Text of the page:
possible because the PC breakpoint is enabled when interrupt sampling occurs. For address and
data breakpoints, reporting is considered imprecise because several instructions may execute after
the triggering address or data is detected...
So, the location will not be precise, but it should give you enough to go on. Plug in the PC value 0x020001EC to addr2line, and you will see about where the problem occurred. From here, you should be able to decipher what the problem code is. (just looks for whatever is accessing that value). One note, what if the program counter is pointing to the wrong task? This is possible, as it is an OS with multiple tasks ready to run. In this case, you will need to examine the call stack in the Task information section. Work your way down the list until you find the line number that corresponds to the memory access.

Its also possible to use this same function to monitor your user tasks stack. Say you create a task:

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void myTask (void *pd) {
      // task code
Now, to monitor that stack, you would just call the same function I used before

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Now you are monitoring the end of your usertask stack for any access. When it occurs, a smarttrap will occur, and you can use the techniques discussed to figure it out.

One special note on using SetAddressWrittenTrap and SetAddressWriteRangeTrap, is that you can only monitor one address or range. If you call the function again, the first address or range is overwritten. Lets say you are monitoring a single int foo. If you want to temporarily disable the trap for instance, when you are intentionally modifying int, you could call SetAddressWriteRangeTrap(0), modify the value, and then re-enable the trap with a successive call.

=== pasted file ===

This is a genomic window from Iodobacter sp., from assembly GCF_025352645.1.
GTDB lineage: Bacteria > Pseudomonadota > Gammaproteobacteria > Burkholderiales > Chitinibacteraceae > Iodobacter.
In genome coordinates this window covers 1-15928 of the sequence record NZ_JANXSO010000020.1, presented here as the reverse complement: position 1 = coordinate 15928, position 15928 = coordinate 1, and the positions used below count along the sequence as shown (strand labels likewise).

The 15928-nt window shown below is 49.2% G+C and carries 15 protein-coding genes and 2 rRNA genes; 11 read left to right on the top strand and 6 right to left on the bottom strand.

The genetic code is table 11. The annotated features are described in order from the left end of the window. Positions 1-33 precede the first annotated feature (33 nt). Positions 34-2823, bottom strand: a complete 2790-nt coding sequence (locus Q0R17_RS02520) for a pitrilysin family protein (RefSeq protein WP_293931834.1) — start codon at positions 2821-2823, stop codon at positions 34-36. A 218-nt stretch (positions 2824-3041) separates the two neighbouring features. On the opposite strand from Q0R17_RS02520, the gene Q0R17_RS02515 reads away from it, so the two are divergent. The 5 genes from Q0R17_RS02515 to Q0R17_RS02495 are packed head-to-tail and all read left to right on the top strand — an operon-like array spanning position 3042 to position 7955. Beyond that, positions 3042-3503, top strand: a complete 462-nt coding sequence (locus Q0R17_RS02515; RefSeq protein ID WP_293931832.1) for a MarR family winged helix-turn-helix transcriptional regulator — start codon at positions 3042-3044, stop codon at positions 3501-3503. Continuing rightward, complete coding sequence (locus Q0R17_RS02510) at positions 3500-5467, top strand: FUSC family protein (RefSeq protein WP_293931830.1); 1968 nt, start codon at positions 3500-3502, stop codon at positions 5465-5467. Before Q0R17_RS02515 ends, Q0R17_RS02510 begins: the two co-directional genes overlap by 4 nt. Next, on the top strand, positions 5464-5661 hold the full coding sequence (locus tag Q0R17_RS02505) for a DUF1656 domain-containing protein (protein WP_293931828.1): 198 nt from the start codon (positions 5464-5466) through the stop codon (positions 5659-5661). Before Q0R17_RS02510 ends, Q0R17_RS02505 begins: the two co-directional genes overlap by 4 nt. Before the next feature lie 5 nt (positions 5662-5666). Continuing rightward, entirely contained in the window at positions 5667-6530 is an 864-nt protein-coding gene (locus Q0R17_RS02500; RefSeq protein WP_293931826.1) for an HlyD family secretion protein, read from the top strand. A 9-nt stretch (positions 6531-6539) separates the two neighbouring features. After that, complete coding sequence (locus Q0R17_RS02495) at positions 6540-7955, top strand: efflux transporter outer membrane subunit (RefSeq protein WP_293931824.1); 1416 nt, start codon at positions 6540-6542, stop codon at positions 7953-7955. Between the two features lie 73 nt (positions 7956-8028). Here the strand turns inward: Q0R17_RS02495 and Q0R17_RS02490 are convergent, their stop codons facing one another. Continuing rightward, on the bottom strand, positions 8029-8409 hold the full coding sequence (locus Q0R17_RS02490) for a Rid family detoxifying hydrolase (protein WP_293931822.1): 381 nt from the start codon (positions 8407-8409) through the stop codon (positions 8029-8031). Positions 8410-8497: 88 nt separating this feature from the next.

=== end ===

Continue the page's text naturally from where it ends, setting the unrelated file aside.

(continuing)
Finally, these functions are also useful if you have a variable that is getting overwritten and you want to know why. Just monitor that variable address!

Using m68k-elf-addr2line to figure out line numbers from hex address'
Okay, so you know "Faulted PC =020001EC". Great, what does that mean. Well, it's easy to convert that to a line number. Open up the command line and go to your project release directory. Call

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c:\nburn\workspace\example\release> m68k-elf-addr2line -f -e projectelffile.elf 0x020001EC
Of course, change projectelffile.elf to your project's own elf file. By default, it will be the projectname.elf.
the -f will give you a function name. This is the function that the current line is in.
The output above shows I was in UserMain when the trap occurred. Even better, it shows that I was on main.cpp line 73. That sure is easy!

But wait! sometimes you will see this output

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BFD: Dwarf Error: found dwarf version '0', this reader only handles version 2 information.
This means either that the program counter is in a prebuilt library that is not supported by addr2line, or you didnt use the elf file of the application running on the module. In the case of the prebuilt library problem, this is usually gcc libraries. But, since you used -f, atleast you got the function name. In this case, you know that the problem is in UserMain. If that function is large, you may have some debugging in front of you.
Forrest Stanley
Project Engineer
NetBurner, Inc